Not saying you can't, but don't expect it to be effortless...and don't be surprised if stuff on the truck starts wearing out faster or breaking....over time.
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Old 02-11-2016, 01:33 PM   #24
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Apparently an Avalanche weighs more than a Tundra.
I may be overloaded.
Still not ready to trade.
It is moot, anyway.
I have no money nor credit- can't borrow...
So I tie with what I have- a half ton pickup.
No payload numbers will change the circumstances/situation.


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Old 02-11-2016, 01:33 PM   #25
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Tow... Not tie...


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Old 02-11-2016, 01:36 PM   #26
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I suspect so, Avalanche was a pretty substantial vehicle. Over 5000#s. My scale ticket had 3 passengers and probably a full tank (60 gallons) water. Bikes were on the tongue too. Stuff adds up quick, thus my reference to OP about stuff in the bed.
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Old 02-11-2016, 01:52 PM   #27
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Some states post a minimum speed for their controlled access highways. What we have seen is 45mph, but I suspect that there may be some that differ a bit. It does not take long to get around someone doing 45. It takes even less time if they pull off at an acceptable turnout. There are few turnouts on interstates, but there are at least two lanes to let folks get past.

The valid point to consider is that not every rig should travel on every road or at all times. Rush hour traffic through ongoing construction was horrible in Salt Lake. Traveling 55 was a problem, because the trucks were traveling 70 or better and the lanes were very restricted. However, doing I70 through the Rockies was a breeze. When a truck needed to go slow they moved over. When they wanted to go faster, they waited for a break in traffic and then moved into a faster lane.

When you have a vehicle that has limited performance you need to pick your route with your safety and the safety of others in mind. We followed a 1 ton camper into Yellowstone from the West entrance. It slowed considerably going up hills. This was a bit frustrating, but in Yellowstone, you really need to slow down and see the scenery. However, on a two lane road that folks often travel to get to the next job or do personal business, a slow moving vehicle can be a hazard. Making 45mph is not that bad. But if climbing hills pulls you down to 15-25 mph, consider where, when, and how you go. That's not to say don't go. Just be considerate of others. Weekends in a tourist area might be wise to give a miss and rush hour in commute areas should be avoided. But with your RV experience this is likely preaching to the choir.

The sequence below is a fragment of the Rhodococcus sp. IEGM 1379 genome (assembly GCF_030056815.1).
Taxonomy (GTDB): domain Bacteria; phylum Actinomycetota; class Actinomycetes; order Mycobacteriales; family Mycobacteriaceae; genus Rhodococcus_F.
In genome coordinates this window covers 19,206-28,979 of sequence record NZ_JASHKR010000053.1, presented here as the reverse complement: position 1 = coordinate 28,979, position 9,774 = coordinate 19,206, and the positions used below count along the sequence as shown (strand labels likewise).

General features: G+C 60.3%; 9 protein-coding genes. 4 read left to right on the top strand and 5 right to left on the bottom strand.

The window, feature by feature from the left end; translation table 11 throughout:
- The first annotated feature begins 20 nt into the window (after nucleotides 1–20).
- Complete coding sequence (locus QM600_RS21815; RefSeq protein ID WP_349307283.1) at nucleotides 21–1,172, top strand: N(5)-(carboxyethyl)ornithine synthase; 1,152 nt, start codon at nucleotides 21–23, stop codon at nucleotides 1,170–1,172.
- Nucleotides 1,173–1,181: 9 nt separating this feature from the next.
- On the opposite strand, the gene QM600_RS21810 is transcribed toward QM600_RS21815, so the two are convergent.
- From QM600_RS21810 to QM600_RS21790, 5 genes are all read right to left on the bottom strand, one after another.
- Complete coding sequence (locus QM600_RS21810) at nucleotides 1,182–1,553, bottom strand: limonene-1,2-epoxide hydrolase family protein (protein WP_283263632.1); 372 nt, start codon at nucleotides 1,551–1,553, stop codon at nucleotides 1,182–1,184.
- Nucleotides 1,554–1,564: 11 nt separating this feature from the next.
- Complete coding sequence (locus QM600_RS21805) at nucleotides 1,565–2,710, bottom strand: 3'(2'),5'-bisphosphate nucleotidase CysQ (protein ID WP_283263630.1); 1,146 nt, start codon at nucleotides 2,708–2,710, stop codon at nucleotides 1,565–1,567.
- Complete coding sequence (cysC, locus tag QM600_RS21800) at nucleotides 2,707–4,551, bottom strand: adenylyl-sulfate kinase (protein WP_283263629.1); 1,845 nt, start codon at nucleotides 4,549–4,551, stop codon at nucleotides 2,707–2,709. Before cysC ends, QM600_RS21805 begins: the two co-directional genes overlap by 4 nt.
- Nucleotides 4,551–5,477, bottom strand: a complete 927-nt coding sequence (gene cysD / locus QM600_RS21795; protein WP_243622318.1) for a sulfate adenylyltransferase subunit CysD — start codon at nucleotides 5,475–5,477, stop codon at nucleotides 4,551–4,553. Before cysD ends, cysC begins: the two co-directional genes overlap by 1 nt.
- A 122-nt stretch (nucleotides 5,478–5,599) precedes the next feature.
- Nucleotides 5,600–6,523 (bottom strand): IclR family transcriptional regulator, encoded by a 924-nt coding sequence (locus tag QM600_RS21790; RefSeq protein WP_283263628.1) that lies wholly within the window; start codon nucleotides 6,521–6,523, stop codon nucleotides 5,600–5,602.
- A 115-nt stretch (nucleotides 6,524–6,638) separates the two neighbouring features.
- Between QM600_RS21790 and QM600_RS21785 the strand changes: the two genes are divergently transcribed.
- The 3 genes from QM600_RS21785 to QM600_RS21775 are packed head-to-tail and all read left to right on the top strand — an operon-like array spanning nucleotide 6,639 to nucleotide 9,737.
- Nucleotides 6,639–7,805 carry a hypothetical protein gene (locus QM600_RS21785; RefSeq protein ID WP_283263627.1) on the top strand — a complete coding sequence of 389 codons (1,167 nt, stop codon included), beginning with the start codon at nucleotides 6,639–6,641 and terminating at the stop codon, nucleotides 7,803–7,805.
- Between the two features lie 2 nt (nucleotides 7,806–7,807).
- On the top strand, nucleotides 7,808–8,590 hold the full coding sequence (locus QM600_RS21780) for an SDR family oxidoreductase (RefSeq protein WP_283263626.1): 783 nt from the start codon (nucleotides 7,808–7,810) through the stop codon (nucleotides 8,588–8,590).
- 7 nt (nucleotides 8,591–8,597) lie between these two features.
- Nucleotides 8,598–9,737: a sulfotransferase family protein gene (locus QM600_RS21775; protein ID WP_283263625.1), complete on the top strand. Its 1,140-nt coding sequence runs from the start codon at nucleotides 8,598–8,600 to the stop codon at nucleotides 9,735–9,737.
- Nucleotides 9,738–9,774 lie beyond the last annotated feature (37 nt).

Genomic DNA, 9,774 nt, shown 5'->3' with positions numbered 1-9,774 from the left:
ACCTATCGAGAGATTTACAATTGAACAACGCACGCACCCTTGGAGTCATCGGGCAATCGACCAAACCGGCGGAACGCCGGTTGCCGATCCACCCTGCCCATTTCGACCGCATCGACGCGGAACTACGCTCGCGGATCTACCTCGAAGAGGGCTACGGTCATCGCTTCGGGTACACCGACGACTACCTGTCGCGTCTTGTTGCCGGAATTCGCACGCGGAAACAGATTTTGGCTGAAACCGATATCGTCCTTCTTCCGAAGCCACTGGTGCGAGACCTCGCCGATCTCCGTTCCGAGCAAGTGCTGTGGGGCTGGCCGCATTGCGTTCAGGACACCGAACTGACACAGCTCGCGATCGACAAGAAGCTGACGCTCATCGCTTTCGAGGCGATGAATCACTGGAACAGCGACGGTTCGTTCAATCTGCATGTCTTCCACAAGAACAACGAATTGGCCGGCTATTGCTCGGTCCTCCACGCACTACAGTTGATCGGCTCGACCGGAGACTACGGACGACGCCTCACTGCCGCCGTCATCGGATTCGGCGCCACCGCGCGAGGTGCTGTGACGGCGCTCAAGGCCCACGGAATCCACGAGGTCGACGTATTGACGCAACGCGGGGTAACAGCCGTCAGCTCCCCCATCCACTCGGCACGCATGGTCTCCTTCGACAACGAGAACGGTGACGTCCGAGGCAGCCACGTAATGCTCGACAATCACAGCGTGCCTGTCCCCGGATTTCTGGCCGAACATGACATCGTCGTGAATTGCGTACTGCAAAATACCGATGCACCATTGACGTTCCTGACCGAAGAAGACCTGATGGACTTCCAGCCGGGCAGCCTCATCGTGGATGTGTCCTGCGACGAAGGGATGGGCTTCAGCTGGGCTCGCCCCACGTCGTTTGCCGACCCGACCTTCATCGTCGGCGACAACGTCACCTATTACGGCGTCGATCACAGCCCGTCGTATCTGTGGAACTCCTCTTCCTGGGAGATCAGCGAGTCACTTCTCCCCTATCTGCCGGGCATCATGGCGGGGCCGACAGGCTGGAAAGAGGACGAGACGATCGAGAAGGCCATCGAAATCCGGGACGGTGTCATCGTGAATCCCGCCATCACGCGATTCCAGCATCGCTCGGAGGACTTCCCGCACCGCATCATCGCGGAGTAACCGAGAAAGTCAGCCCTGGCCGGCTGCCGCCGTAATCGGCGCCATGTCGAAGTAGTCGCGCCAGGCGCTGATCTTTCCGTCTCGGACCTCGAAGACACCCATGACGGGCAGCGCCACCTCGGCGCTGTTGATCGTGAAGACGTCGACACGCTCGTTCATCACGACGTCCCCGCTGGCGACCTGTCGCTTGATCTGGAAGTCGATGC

So, I think you should tow it. Given sufficient budget to purchase your dream and all the appropriate upgrades to keep it your dream; given a well maintained TV; and given a conservative approach to towing, you can make it work.

Travel safe and enjoy the smiles. Pat
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Old 02-11-2016, 01:53 PM   #28
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Quote:
Originally Posted by dznf0g View Post
. . . Not saying you can't, but don't expect it to be effortless...and don't be surprised if stuff on the truck starts wearing out faster or breaking....over time.
Which leads to the either side of that coin with a heavier truck, "don't be surprised if stuff on the Airstream starts wearing out faster or breaking....over time".

So says some of our long-time Airstream repair shop owners on the forum, Inland Andy and Andrew T. These fellows tend to recommend tow vehicles no larger than needed for the job. My Airstream Owners Manual also refers to this, so that is another factor to consider.